Dynamic Prop Balancing

    I basically second Bob's opinion. I have read reports from people who swear they had terrific results, and I have no reason not to believe them. I have had personal experience with six instances of dynamic prop balancing, on both homebuilts and certified planes, and I could never tell the difference on the 4-cylinder planes. In one case with a big six, it seemed very slightly different, but I'd be hard pressed to call it better. The owner thought it was better, and perhaps it really was.

    Now having said this, I'll add one elaboration, or theory, or whatever it might be. I suspect that the occasional ecstatic report might be due to one (or both) of two factors.

    1. There are quite a few cases in which a prop was improperly "clocked" or "indexed", perhaps for a long time. The prop is off for some maintenance (not necessarily prop maintenance); and the owner decides to have (or is talked into having) it dynamically balanced when it is put back on, and it gets properly installed. It feels noticeably smoother. Most of the improvement was probably due to the proper indexing. Ditto for properly indexing the spinner when it is reinstalled.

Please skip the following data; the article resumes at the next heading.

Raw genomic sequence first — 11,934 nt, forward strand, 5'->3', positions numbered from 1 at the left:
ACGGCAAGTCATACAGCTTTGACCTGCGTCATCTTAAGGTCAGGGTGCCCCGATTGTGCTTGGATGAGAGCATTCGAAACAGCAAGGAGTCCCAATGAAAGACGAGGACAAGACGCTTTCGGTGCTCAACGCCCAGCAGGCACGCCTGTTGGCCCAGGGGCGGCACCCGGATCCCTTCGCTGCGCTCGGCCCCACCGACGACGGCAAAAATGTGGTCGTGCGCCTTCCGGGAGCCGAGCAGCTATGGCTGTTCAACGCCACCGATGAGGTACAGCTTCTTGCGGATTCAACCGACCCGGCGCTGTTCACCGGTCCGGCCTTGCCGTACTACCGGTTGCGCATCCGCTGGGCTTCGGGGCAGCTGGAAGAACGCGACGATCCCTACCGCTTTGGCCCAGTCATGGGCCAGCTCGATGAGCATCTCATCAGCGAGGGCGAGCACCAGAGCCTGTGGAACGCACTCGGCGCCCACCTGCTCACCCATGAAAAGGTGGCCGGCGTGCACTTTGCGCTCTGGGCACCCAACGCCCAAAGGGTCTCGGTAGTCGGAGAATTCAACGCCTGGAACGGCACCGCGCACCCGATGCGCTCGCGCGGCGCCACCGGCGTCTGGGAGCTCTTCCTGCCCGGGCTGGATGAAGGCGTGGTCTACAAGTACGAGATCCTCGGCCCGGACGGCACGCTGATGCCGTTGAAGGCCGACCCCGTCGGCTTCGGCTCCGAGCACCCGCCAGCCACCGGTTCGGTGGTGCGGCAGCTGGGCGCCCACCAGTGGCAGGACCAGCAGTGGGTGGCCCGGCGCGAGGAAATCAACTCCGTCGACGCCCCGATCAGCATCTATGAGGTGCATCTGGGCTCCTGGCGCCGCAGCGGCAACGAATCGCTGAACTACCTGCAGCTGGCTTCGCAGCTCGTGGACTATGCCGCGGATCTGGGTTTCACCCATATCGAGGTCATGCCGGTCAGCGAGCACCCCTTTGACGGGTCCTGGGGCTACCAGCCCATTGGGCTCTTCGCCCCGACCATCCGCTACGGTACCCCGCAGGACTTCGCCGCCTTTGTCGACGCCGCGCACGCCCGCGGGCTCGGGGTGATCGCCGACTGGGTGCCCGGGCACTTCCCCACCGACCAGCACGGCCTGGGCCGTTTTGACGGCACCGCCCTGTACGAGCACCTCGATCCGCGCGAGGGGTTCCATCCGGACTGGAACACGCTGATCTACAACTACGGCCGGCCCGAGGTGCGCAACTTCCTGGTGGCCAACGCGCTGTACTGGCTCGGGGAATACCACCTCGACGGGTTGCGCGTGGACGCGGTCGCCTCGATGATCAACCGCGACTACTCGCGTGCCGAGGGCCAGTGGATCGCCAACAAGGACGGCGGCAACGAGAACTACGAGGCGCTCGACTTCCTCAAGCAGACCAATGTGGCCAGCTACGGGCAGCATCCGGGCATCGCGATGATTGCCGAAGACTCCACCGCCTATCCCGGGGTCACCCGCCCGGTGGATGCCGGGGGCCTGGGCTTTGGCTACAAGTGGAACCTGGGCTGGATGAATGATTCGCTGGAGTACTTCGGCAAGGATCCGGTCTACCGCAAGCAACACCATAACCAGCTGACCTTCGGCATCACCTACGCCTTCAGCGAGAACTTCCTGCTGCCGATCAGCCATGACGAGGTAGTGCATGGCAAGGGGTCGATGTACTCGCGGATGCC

2. The prop has been getting nicks dressed out of the leading edge and thrust face for ten or fifteen years. And-or a Constant-Speed Prop has been getting grease added for some length of time. A dynamic balance compensates for all the small spots of aluminum removal; or temporarily compensates for changes in the grease content and distribution.

    At any rate, if you don't see your wingtips and stab tips buzzing in cruise (as opposed to during start-up, low idle, and shut-down), and if your plane seems little different from its peers in the vibration department, you might want to put the money in the 396 kitty instead.

    ----- Original Message -----
    From: Bob Swaim
    To: musketeermail@yahoogroups.com
    Sent: Saturday, July 09, 2005 9:40 AM
    Subject: [musketeermail] Re: Dynamic Prop Balancing